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Bible Reading: How Lucky We Are To Be Alive


Yesterday, our pastor preached a sermon on basic spiritual disciplines, including Bible reading. He included the usual scripture references: Psalm 119:11 and 105, and Romans 10:17. And he encouraged us to make reading the Bible, along with prayer, a daily ritual in our lives.

And I definitely agree. The fact that we have the Bible that we have is nothing short of a miracle. No other text from that same time period in history has come down to us in so many copies and with such coherence.

In fact, what the sermon made me think of was just how amazing it is that we even have the ability to read the Bible. Really, this time in history is the optimal time for the maximum number of people to be able to read the Bible and study the scriptures on their own.

The Jewish scriptures that Jesus would have read, were not widely available for everyone to read. It does appear, though, that there was enough literacy that Jesus, a manual laborer, was literate enough to read a synagogue scroll. By the time of Jesus, the Torah and the prophets were written down and were available in the synagogues and it is likely that a number of men were able to read them, but there was not a concept of having "books" available widely for everyone to read at their leisure.

The Christians scriptures were not actually "scripture" (i.e. canon) until about the middle of the second century. Before that, there were just a set of letters and documents that circulated among churches. The development of the "canon" or Bible was the agreement among the leaders of the church which of the letters and documents were inspired and most reliable.

From the early church through the time of the Reformation, there were no Bibles as we know them today. The Old and New Testaments were copied by scribes (often monks) for use in churches. The long and tedious process made these texts very precious. Add to that the fact that few people were literate in Latin, the language of the church, and you can see why only those educated in the church were reading the Bible.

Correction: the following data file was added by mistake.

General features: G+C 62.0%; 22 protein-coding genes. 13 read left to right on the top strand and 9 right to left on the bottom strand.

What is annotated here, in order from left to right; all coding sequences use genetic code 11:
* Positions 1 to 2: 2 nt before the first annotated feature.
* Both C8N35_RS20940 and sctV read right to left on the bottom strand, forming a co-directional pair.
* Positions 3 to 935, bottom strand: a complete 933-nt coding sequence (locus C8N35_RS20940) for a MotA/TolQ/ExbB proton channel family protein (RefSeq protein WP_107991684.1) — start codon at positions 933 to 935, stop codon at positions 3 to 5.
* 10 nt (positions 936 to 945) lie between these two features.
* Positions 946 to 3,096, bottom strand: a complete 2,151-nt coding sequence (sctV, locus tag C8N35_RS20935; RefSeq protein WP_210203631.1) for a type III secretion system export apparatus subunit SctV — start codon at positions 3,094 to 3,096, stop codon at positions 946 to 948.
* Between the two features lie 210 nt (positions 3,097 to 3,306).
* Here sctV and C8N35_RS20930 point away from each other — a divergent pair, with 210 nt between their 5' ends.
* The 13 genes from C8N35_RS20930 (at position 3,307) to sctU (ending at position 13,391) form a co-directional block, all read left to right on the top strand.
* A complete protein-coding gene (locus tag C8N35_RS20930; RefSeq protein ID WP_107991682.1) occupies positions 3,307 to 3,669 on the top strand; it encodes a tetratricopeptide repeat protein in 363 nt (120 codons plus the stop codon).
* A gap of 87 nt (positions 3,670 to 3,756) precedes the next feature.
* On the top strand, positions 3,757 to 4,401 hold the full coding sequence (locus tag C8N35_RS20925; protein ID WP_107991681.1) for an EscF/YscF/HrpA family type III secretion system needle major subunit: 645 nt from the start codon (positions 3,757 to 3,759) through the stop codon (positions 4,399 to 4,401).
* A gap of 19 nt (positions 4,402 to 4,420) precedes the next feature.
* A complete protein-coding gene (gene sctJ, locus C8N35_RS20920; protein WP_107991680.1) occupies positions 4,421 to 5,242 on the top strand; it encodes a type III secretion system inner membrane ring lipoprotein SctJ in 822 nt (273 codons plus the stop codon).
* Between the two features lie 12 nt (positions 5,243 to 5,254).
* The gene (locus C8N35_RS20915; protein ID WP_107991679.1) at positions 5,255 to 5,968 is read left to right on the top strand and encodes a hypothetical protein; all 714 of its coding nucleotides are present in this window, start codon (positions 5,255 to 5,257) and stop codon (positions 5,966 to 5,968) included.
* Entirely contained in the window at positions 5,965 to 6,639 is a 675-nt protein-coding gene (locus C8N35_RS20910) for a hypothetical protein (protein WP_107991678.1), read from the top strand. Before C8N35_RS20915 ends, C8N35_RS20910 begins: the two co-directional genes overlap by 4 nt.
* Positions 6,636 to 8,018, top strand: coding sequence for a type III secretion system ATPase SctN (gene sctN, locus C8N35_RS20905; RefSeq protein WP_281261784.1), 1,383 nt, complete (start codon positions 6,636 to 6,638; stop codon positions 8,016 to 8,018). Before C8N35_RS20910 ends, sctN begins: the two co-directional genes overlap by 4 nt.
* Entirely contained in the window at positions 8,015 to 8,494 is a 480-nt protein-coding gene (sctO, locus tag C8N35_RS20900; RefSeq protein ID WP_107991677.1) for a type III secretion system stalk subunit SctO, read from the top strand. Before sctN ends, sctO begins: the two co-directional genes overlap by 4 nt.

So, how did the rest of Christendom learn about Jesus? If they were fortunate enough to go to school, they learned the meaning of the Latin, the language of the Mass and the prayers. Otherwise, the mystery plays were usually about biblical themes. The monks and nuns taught Bible stories. And the priests taught through the homilies (sermons) during church services. But, if a town had a Bible, only the priest was able to read it.

In the 1500's several things changed. Martin Luther and the Reformation was the first big thing. Not only did Luther break away from the Roman Catholic Church, followed by Calvin in Geneva, but he translated the Bible in German, the language that people could read.

The other big thing that happened in 1440 was the development of the printing press. Once the Bible was translated, it could be printed for distribution. Suffice it to say that this led to lots of upheaval, both religiously and politically. All of the sudden, people didn't have to take the priests' word for what the Bible said anymore. They could read for themselves. And what a mess that made! William Tyndale was only one of many persecuted for translating the Bible.

Fast forward to the late twentieth century. All of the sudden there is printing, mass media, and people motivated to translate the Bible into almost every language. By the time I was a teenager, reading the Bible was a normal part of life. Now that I'm an adult in the early 21st century, we have at least ten Bibles in our house. And, with digital culture, I often don't read from my physical Bible; I read online.

And what's really crazy is that in 1800, there were about 1 billion people alive, but now there are more than 7 billion people alive. This means that this is an amazing time to be alive!!! The ability to be able to read a Bible is not only higher by probability, but also just in terms of sheer number! Of course, there are places where people are not permitted to access the scriptures, such as North Korea, and we need to pray for these people. That being said, it's still an confluence of time and events.

So, read your Bible! People died so that you could have the Bible in your language. And thank God for such a privilege. (It's also good to read your Bible along with other people and with Bible study aids since it was written in a time and place very different from our own.)

What do you think? Have you read your Bible recently?

Catherine